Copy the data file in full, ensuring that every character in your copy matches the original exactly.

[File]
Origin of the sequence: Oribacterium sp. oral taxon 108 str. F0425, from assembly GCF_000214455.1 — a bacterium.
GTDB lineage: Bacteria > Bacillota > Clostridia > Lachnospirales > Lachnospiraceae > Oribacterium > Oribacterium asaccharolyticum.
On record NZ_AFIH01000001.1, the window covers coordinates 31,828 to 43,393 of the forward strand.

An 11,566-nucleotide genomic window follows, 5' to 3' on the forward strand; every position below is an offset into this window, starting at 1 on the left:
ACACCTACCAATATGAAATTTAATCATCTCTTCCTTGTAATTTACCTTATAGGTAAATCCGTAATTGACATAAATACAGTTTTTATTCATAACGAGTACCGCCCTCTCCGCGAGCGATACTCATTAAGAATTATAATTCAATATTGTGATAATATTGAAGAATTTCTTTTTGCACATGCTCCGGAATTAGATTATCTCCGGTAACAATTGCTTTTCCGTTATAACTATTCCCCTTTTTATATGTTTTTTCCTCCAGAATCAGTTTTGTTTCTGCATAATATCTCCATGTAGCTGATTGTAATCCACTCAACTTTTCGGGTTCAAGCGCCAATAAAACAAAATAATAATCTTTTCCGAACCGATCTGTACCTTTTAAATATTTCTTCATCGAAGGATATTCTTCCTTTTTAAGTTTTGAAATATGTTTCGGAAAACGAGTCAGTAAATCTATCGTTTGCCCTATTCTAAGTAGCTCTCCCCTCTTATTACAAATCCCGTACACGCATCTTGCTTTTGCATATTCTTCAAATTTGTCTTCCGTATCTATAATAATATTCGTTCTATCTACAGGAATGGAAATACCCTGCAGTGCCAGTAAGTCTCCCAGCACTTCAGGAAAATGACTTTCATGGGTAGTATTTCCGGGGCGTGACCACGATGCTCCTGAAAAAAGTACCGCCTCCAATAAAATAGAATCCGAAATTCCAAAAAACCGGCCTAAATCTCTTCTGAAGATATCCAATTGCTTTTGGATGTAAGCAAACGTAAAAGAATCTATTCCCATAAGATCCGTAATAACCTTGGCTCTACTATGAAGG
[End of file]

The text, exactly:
Origin of the sequence: Oribacterium sp. oral taxon 108 str. F0425, from assembly GCF_000214455.1 — a bacterium.
GTDB lineage: Bacteria > Bacillota > Clostridia > Lachnospirales > Lachnospiraceae > Oribacterium > Oribacterium asaccharolyticum.
On record NZ_AFIH01000001.1, the window covers coordinates 31,828 to 43,393 of the forward strand.

An 11,566-nucleotide genomic window follows, 5' to 3' on the forward strand; every position below is an offset into this window, starting at 1 on the left:
ACACCTACCAATATGAAATTTAATCATCTCTTCCTTGTAATTTACCTTATAGGTAAATCCGTAATTGACATAAATACAGTTTTTATTCATAACGAGTACCGCCCTCTCCGCGAGCGATACTCATTAAGAATTATAATTCAATATTGTGATAATATTGAAGAATTTCTTTTTGCACATGCTCCGGAATTAGATTATCTCCGGTAACAATTGCTTTTCCGTTATAACTATTCCCCTTTTTATATGTTTTTTCCTCCAGAATCAGTTTTGTTTCTGCATAATATCTCCATGTAGCTGATTGTAATCCACTCAACTTTTCGGGTTCAAGCGCCAATAAAACAAAATAATAATCTTTTCCGAACCGATCTGTACCTTTTAAATATTTCTTCATCGAAGGATATTCTTCCTTTTTAAGTTTTGAAATATGTTTCGGAAAACGAGTCAGTAAATCTATCGTTTGCCCTATTCTAAGTAGCTCTCCCCTCTTATTACAAATCCCGTACACGCATCTTGCTTTTGCATATTCTTCAAATTTGTCTTCCGTATCTATAATAATATTCGTTCTATCTACAGGAATGGAAATACCCTGCAGTGCCAGTAAGTCTCCCAGCACTTCAGGAAAATGACTTTCATGGGTAGTATTTCCGGGGCGTGACCACGATGCTCCTGAAAAAAGTACCGCCTCCAATAAAATAGAATCCGAAATTCCAAAAAACCGGCCTAAATCTCTTCTGAAGATATCCAATTGCTTTTGGATGTAAGCAAACGTAAAAGAATCTATTCCCATAAGATCCGTAATAACCTTGGCTCTACTATGAAGG